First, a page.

There has been much discussion about the safe dosages of vitamin A. The Recommended Dietary Allowances (RDA) have frightened consumers, and the government has not published the facts about vitamin A. In the first place, vitamin A or retinol is the form of vitamin A found in animal tissue. Carotene is the form of provitamin A found in plant tissue. The RDA claims that levels higher than 5000 IU of vitamin A may be toxic in human males, yet dosages of prepared vitamin A are between 10 000 and 25 000 IU (depending on the country the product is sold in). The controversy has arisen from the therapeutic use of vitamin A in the treatment and prevention of diseases such as cancer. Reactions that occur from long-term use of high doses of vitamin A may include dry skin, headaches, and fatigue, and have been observed clinically when doses of over 100 000 IU a day have been taken for approximately 13 months. But all symptoms disappeared following discontinuation of the supplement. Other studies have shown that it took 71/2months for symptoms of toxicity to develop after consumption of 300 000 IU a day. However, no toxic effects have been observed in people taking 50 000 IU a day over a long period of time. Thus, vitamin A shows no toxic side effects at levels 10 times the RDA.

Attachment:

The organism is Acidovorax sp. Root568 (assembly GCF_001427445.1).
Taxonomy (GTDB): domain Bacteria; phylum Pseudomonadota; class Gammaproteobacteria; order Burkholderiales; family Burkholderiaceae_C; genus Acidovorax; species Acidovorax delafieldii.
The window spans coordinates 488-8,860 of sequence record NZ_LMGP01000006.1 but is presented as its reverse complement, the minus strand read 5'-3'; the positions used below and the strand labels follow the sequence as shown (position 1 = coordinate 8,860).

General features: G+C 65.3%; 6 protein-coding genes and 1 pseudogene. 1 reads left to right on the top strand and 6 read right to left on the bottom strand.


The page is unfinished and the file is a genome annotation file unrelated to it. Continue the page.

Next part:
Although experts are still debating the optimum level of vitamin A, one 1976 study suggests that the "ideal" daily allowance of vitamin A is 33,000 IU. New studies on the benefits of vitamin A are appearing in the scientific literature every year, which no doubt will alter the "ideal" daily allowance of vitamin A.
if you are still worried about taking vitamin A but want a supplement, take beta carotene, the nontoxic vitamin A precursor, also known as provitamin A.
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